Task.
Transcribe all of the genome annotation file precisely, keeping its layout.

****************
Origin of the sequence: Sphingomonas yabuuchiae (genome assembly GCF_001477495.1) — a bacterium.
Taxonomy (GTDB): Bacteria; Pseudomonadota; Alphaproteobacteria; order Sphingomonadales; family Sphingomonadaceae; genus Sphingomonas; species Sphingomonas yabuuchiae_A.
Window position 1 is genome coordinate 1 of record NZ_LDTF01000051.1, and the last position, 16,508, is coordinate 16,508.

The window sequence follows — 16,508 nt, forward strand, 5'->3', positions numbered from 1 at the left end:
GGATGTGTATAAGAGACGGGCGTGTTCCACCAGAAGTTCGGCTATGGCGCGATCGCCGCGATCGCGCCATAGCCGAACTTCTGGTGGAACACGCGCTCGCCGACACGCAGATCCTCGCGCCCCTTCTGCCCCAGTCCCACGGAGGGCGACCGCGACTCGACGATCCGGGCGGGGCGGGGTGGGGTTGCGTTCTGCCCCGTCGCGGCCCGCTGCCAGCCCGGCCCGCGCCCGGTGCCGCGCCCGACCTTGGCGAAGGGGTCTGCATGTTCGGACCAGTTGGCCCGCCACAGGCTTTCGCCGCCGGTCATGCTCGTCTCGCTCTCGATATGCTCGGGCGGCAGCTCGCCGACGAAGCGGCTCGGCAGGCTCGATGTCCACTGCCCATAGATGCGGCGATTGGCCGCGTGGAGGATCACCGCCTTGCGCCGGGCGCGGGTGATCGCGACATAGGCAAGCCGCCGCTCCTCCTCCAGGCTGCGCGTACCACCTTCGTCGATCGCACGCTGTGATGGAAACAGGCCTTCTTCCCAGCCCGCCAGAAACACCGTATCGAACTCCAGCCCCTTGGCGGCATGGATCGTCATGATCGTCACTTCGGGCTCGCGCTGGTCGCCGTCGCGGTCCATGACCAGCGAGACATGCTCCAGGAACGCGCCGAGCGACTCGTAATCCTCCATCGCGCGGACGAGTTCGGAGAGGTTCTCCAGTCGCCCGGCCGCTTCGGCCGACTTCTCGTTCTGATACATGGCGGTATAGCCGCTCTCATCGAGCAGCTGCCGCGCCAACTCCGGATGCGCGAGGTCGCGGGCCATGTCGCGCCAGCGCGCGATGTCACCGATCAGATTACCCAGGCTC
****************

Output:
Origin of the sequence: Sphingomonas yabuuchiae (genome assembly GCF_001477495.1) — a bacterium.
Taxonomy (GTDB): Bacteria; Pseudomonadota; Alphaproteobacteria; order Sphingomonadales; family Sphingomonadaceae; genus Sphingomonas; species Sphingomonas yabuuchiae_A.
Window position 1 is genome coordinate 1 of record NZ_LDTF01000051.1, and the last position, 16,508, is coordinate 16,508.

The window sequence follows — 16,508 nt, forward strand, 5'->3', positions numbered from 1 at the left end:
GGATGTGTATAAGAGACGGGCGTGTTCCACCAGAAGTTCGGCTATGGCGCGATCGCCGCGATCGCGCCATAGCCGAACTTCTGGTGGAACACGCGCTCGCCGACACGCAGATCCTCGCGCCCCTTCTGCCCCAGTCCCACGGAGGGCGACCGCGACTCGACGATCCGGGCGGGGCGGGGTGGGGTTGCGTTCTGCCCCGTCGCGGCCCGCTGCCAGCCCGGCCCGCGCCCGGTGCCGCGCCCGACCTTGGCGAAGGGGTCTGCATGTTCGGACCAGTTGGCCCGCCACAGGCTTTCGCCGCCGGTCATGCTCGTCTCGCTCTCGATATGCTCGGGCGGCAGCTCGCCGACGAAGCGGCTCGGCAGGCTCGATGTCCACTGCCCATAGATGCGGCGATTGGCCGCGTGGAGGATCACCGCCTTGCGCCGGGCGCGGGTGATCGCGACATAGGCAAGCCGCCGCTCCTCCTCCAGGCTGCGCGTACCACCTTCGTCGATCGCACGCTGTGATGGAAACAGGCCTTCTTCCCAGCCCGCCAGAAACACCGTATCGAACTCCAGCCCCTTGGCGGCATGGATCGTCATGATCGTCACTTCGGGCTCGCGCTGGTCGCCGTCGCGGTCCATGACCAGCGAGACATGCTCCAGGAACGCGCCGAGCGACTCGTAATCCTCCATCGCGCGGACGAGTTCGGAGAGGTTCTCCAGTCGCCCGGCCGCTTCGGCCGACTTCTCGTTCTGATACATGGCGGTATAGCCGCTCTCATCGAGCAGCTGCCGCGCCAACTCCGGATGCGCGAGGTCGCGGGCCATGTCGCGCCAGCGCGCGATGTCACCGATCAGATTACCCAGGCTC